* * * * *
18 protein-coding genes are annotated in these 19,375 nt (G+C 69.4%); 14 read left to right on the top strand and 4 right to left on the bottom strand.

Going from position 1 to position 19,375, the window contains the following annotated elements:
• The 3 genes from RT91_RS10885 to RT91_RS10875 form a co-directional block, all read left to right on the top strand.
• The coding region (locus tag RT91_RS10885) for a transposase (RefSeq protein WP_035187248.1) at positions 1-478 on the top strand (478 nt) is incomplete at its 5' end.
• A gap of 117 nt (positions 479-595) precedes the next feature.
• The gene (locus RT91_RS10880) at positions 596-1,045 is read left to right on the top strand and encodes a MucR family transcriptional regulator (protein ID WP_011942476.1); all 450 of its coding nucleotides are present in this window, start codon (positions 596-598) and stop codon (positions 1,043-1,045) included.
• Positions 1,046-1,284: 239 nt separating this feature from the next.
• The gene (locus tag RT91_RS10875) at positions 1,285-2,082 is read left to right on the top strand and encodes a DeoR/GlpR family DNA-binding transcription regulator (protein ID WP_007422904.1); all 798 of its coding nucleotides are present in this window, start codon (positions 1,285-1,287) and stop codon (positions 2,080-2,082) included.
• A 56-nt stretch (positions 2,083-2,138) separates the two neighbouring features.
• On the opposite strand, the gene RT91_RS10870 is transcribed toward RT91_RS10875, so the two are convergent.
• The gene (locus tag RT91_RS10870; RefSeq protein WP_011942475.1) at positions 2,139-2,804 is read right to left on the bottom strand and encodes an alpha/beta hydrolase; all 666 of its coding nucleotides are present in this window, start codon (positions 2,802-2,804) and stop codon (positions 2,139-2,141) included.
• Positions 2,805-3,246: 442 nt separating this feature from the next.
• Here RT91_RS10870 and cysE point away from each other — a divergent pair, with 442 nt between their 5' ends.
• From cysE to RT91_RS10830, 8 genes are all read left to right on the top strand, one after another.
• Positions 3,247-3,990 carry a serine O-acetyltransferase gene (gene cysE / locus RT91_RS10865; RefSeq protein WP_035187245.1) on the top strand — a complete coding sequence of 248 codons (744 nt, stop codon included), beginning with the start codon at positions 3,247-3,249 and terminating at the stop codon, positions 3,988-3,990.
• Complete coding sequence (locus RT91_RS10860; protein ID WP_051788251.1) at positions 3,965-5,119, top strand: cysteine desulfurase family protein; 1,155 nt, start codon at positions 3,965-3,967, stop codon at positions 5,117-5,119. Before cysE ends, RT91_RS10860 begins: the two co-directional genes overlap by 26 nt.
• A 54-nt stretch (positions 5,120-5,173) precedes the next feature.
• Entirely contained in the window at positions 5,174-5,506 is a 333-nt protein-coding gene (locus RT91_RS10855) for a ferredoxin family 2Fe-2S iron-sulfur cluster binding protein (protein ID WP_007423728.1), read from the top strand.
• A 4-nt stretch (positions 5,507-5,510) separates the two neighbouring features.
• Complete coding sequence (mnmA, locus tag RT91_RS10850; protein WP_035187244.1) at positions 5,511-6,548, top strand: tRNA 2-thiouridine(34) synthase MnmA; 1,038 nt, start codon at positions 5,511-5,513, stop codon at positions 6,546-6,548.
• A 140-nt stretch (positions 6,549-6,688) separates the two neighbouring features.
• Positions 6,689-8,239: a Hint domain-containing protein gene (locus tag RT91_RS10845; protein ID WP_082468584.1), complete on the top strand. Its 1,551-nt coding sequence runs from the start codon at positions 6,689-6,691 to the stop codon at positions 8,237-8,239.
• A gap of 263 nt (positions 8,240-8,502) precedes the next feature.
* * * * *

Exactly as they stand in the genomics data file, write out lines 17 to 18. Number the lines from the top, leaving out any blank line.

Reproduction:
• A 54-nt stretch (positions 5,120-5,173) precedes the next feature.
• Entirely contained in the window at positions 5,174-5,506 is a 333-nt protein-coding gene (locus RT91_RS10855) for a ferredoxin family 2Fe-2S iron-sulfur cluster binding protein (protein ID WP_007423728.1), read from the top strand.